Consistent with market expectations, the Federal Open Market Committee (the FOMC) elected to raise rates this month – by 0.25%.
This month Chair Yellen and the FOMC were faced with a Mario Draghi-like challenge – the near impossibility of meeting the market’s expectations for a dovish hike. The Fed’s statement attempts to thread the needle by suggesting limited future hikes while justifying the current hike. Immediate market reaction suggested that the Fed was fairly successful; the 10-year firmed by 3 bps.
We can break the Committee’s statement into three parts:
• Economic Assessment – the statement highlighted further improvement in job gains, but acknowledged that inflation compensation remains low and inflation expectations declined.
• Outlook – the committee described the risks to its outlook as ‘balanced’, a change from ‘nearly balanced’. Describing the risk as balanced is supportive of the hike, and is consistent with the language used at the beginning of previous rate hike cycles.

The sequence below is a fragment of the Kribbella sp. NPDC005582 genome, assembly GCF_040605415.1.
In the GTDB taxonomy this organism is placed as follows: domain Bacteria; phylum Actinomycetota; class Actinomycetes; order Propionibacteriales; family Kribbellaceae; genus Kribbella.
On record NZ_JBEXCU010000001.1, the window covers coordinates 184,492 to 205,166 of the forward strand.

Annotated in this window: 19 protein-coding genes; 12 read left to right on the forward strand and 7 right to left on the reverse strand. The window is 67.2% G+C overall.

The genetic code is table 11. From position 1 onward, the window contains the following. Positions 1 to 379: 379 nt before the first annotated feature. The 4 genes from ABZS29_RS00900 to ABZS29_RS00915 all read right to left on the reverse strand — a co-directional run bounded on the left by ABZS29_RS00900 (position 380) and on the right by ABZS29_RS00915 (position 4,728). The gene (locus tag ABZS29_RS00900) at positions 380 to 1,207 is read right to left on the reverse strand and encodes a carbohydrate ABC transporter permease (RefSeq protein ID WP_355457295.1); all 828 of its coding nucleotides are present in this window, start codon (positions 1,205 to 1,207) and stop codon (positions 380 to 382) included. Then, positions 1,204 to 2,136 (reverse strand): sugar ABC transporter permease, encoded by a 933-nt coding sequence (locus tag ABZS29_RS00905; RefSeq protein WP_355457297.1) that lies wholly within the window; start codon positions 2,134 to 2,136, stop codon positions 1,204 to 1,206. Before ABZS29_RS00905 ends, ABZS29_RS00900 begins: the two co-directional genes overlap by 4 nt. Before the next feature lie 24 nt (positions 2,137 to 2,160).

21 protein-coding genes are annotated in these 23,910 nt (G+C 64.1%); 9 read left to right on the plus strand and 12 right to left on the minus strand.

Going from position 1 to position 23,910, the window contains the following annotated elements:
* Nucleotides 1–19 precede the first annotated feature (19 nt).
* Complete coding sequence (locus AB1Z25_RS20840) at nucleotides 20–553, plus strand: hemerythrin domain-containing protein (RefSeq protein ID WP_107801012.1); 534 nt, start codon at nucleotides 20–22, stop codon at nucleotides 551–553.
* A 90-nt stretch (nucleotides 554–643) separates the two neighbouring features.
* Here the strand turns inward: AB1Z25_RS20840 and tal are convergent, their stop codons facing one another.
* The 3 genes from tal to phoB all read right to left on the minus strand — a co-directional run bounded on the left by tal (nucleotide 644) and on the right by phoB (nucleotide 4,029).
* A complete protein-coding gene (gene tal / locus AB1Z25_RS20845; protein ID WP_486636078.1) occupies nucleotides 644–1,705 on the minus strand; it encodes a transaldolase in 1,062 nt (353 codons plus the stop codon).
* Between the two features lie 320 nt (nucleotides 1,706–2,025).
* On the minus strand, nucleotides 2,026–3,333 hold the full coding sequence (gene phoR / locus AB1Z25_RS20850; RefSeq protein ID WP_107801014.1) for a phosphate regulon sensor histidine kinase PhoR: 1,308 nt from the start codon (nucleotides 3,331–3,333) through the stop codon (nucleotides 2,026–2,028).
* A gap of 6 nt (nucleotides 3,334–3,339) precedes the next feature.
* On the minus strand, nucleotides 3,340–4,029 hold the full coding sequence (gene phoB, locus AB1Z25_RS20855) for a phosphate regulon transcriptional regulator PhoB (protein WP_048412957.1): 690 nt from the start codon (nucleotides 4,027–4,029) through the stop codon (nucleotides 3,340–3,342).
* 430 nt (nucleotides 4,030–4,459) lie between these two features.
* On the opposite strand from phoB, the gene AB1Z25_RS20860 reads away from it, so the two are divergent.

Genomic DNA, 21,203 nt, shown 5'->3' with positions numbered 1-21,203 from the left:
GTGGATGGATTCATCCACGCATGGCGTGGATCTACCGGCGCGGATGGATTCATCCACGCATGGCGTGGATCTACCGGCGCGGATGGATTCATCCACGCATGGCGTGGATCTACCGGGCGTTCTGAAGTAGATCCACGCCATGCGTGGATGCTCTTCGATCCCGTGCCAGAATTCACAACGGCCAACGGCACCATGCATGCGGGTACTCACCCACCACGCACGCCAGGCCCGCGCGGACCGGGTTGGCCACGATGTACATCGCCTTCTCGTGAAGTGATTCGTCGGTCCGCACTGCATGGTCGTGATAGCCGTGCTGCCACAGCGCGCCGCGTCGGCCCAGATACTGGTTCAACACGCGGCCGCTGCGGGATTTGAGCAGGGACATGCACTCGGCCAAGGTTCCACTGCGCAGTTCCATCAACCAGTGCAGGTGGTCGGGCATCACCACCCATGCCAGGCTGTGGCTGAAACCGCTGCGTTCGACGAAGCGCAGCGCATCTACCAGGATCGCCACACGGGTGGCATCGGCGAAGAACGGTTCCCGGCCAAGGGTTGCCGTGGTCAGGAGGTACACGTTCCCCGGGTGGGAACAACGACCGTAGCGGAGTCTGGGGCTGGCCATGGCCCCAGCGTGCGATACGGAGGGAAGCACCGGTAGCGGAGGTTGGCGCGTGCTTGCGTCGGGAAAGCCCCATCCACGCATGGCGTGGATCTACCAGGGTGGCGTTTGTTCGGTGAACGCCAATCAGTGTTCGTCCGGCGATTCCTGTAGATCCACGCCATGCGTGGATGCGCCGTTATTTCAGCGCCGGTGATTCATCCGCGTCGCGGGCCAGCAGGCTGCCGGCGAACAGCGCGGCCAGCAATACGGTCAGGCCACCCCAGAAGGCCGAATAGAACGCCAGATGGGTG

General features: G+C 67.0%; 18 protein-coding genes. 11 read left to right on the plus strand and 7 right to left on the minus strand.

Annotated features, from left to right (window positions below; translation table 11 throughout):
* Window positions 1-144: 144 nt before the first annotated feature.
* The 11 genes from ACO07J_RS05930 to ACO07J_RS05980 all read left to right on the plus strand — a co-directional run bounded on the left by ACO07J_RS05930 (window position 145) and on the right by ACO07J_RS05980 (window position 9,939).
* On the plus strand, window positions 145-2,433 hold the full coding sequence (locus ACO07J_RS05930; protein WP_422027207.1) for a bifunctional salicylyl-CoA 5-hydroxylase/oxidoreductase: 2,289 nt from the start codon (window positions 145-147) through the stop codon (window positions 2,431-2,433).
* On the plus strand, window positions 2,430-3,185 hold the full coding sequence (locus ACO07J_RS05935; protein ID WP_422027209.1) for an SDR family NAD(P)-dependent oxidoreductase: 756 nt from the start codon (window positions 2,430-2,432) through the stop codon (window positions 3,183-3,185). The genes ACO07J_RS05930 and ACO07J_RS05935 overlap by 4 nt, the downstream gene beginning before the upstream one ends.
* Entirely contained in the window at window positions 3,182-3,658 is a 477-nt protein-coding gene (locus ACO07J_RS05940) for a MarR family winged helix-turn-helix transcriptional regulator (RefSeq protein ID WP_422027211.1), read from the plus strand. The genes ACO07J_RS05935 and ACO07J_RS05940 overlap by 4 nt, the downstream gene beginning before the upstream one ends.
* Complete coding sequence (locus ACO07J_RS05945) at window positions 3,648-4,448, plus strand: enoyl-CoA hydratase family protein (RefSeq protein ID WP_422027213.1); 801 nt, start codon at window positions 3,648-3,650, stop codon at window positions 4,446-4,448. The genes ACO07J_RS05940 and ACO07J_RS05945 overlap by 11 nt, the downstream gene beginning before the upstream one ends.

• Forward Guidance – the Fed now describes the potential timing of future rate hikes as ‘at future meetings’ vs. ‘at its next meeting’, a more dovish time frame. The FOMC used the word ‘gradual’ twice in its statement, and also stressed that monetary policy remains accommodative.
This month, we also received updated ‘dot plots’ – the FOMC’s Summary of Economic Projections. Like the statement, the dots suggested continued tightening, but at a slower pace. The median projections for the Fed Funds rate were unchanged for 2016 and for the longer run, but were lower by .25% in 2017 and by .125% in 2018.